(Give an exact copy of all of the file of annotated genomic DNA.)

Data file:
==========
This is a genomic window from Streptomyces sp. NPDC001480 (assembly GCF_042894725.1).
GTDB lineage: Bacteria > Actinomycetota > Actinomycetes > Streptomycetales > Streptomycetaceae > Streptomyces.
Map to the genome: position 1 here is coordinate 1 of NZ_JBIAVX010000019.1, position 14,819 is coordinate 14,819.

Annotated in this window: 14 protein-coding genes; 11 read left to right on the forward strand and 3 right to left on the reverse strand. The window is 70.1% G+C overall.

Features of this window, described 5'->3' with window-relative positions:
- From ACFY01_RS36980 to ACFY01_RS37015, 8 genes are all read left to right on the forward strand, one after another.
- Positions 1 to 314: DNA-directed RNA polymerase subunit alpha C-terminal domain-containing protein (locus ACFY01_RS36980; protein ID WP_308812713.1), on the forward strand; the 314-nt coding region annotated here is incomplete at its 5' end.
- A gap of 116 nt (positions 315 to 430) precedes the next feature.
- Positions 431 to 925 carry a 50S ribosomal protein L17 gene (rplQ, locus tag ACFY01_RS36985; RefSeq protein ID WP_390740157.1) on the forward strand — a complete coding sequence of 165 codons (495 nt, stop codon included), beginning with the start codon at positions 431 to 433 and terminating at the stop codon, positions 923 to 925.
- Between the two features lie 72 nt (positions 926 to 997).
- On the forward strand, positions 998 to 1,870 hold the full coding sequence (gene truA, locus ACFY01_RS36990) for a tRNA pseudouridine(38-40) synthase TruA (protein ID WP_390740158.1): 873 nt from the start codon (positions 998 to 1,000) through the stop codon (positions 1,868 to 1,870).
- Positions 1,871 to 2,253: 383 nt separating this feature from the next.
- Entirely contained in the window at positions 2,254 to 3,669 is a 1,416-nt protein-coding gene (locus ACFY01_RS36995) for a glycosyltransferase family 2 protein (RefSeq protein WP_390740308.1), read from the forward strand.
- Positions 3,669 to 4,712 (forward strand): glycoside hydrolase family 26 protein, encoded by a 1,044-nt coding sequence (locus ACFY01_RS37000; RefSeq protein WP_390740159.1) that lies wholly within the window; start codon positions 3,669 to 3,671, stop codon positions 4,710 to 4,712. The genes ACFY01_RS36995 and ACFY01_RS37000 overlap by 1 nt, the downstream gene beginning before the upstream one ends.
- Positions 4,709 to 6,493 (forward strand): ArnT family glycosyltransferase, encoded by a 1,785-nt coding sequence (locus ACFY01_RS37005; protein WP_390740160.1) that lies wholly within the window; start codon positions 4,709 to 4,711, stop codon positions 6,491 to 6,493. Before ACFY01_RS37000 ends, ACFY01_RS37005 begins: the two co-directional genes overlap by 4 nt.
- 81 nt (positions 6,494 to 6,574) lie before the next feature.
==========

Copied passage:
This is a genomic window from Streptomyces sp. NPDC001480 (assembly GCF_042894725.1).
GTDB lineage: Bacteria > Actinomycetota > Actinomycetes > Streptomycetales > Streptomycetaceae > Streptomyces.
Map to the genome: position 1 here is coordinate 1 of NZ_JBIAVX010000019.1, position 14,819 is coordinate 14,819.

Annotated in this window: 14 protein-coding genes; 11 read left to right on the forward strand and 3 right to left on the reverse strand. The window is 70.1% G+C overall.

Features of this window, described 5'->3' with window-relative positions:
- From ACFY01_RS36980 to ACFY01_RS37015, 8 genes are all read left to right on the forward strand, one after another.
- Positions 1 to 314: DNA-directed RNA polymerase subunit alpha C-terminal domain-containing protein (locus ACFY01_RS36980; protein ID WP_308812713.1), on the forward strand; the 314-nt coding region annotated here is incomplete at its 5' end.
- A gap of 116 nt (positions 315 to 430) precedes the next feature.
- Positions 431 to 925 carry a 50S ribosomal protein L17 gene (rplQ, locus tag ACFY01_RS36985; RefSeq protein ID WP_390740157.1) on the forward strand — a complete coding sequence of 165 codons (495 nt, stop codon included), beginning with the start codon at positions 431 to 433 and terminating at the stop codon, positions 923 to 925.
- Between the two features lie 72 nt (positions 926 to 997).
- On the forward strand, positions 998 to 1,870 hold the full coding sequence (gene truA, locus ACFY01_RS36990) for a tRNA pseudouridine(38-40) synthase TruA (protein ID WP_390740158.1): 873 nt from the start codon (positions 998 to 1,000) through the stop codon (positions 1,868 to 1,870).
- Positions 1,871 to 2,253: 383 nt separating this feature from the next.
- Entirely contained in the window at positions 2,254 to 3,669 is a 1,416-nt protein-coding gene (locus ACFY01_RS36995) for a glycosyltransferase family 2 protein (RefSeq protein WP_390740308.1), read from the forward strand.
- Positions 3,669 to 4,712 (forward strand): glycoside hydrolase family 26 protein, encoded by a 1,044-nt coding sequence (locus ACFY01_RS37000; RefSeq protein WP_390740159.1) that lies wholly within the window; start codon positions 3,669 to 3,671, stop codon positions 4,710 to 4,712. The genes ACFY01_RS36995 and ACFY01_RS37000 overlap by 1 nt, the downstream gene beginning before the upstream one ends.
- Positions 4,709 to 6,493 (forward strand): ArnT family glycosyltransferase, encoded by a 1,785-nt coding sequence (locus ACFY01_RS37005; protein WP_390740160.1) that lies wholly within the window; start codon positions 4,709 to 4,711, stop codon positions 6,491 to 6,493. Before ACFY01_RS37000 ends, ACFY01_RS37005 begins: the two co-directional genes overlap by 4 nt.
- 81 nt (positions 6,494 to 6,574) lie before the next feature.